If you've noticed the leaves changing earlier than average, you're not alone.

Chris Thomsen with Virginia Department of Forestry says he's noticed the changes as well, but says "the changes may not be directly related to the recent heavy rain, rather heavy, spring rain, summer dry weather and the unseasonably cool temperatures."

The recent cloudy skies may have also accented the spotty color changes with the brilliant colors against the neighboring deep green foliage.

Trees often change colors early when they become stressed in any way. It's their defense mechanism. It may not even be from stress right now, but rather a stress over the last year or two.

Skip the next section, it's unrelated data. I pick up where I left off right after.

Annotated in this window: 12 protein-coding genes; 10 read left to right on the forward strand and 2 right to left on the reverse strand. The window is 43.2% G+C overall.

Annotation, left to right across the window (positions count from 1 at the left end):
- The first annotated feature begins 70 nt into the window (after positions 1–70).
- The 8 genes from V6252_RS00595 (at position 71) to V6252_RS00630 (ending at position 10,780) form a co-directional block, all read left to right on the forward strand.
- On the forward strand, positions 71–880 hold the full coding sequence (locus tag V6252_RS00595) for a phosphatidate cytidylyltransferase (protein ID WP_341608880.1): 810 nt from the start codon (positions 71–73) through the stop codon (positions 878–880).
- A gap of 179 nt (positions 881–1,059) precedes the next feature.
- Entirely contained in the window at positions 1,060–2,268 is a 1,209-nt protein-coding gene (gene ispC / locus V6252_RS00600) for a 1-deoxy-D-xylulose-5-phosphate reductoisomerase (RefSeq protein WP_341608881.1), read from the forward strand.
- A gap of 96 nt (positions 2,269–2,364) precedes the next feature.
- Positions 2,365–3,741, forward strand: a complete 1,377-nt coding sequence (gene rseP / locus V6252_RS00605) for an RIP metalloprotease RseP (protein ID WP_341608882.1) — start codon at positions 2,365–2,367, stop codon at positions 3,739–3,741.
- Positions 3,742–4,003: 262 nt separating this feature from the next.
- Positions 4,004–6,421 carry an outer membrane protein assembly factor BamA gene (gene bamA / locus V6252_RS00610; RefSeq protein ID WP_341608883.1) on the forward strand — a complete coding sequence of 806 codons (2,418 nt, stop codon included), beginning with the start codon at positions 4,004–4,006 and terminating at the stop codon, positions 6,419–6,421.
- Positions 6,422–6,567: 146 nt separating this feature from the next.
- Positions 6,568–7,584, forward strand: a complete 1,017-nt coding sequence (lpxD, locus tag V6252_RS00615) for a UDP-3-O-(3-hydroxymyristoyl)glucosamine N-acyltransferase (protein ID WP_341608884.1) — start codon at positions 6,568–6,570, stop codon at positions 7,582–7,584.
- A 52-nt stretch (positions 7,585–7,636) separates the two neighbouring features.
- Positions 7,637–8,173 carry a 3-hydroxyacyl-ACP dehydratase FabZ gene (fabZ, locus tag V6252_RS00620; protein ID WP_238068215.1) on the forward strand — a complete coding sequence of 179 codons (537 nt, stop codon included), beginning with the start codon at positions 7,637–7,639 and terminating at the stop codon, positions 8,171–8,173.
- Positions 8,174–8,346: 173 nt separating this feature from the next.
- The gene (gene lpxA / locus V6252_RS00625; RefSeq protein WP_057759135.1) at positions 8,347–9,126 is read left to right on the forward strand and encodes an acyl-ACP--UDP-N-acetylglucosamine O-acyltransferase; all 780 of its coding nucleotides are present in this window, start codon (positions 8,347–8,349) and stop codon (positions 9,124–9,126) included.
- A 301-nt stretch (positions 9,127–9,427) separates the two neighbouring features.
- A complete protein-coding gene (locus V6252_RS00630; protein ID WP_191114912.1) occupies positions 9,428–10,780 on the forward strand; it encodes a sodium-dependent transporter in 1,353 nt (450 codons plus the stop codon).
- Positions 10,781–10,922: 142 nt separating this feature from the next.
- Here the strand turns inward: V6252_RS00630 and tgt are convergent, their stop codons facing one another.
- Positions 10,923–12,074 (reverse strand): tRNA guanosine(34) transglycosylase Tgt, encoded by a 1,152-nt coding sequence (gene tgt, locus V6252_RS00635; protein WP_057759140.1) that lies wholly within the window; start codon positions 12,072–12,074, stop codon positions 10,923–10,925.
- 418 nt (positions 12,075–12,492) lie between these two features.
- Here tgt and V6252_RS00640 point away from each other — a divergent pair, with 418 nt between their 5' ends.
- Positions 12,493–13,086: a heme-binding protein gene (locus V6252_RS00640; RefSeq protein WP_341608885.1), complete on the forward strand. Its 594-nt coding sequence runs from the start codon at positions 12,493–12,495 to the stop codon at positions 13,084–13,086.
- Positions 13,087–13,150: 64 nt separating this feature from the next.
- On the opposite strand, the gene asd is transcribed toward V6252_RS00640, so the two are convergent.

Thomsen explains, if one or two limbs of the tree show premature fall color, it could be a sign of insect infestation, or even fungus or disease at work, weakening only the infected limbs.

In rare cases, the entire tree will show premature fall coloration, a phenomenon usually linked to root-related stress.

A wet, cool weather pattern is ideal for fungus growth.

So far, most have observed very patchy color changes.

Experts say if changes occur in an isolated tree here and there is not an extremely alarming sign. If an entire hillside was starting to change color, it would be considered very abnormally early right now.

By the way, late September through early November is peak foliage season.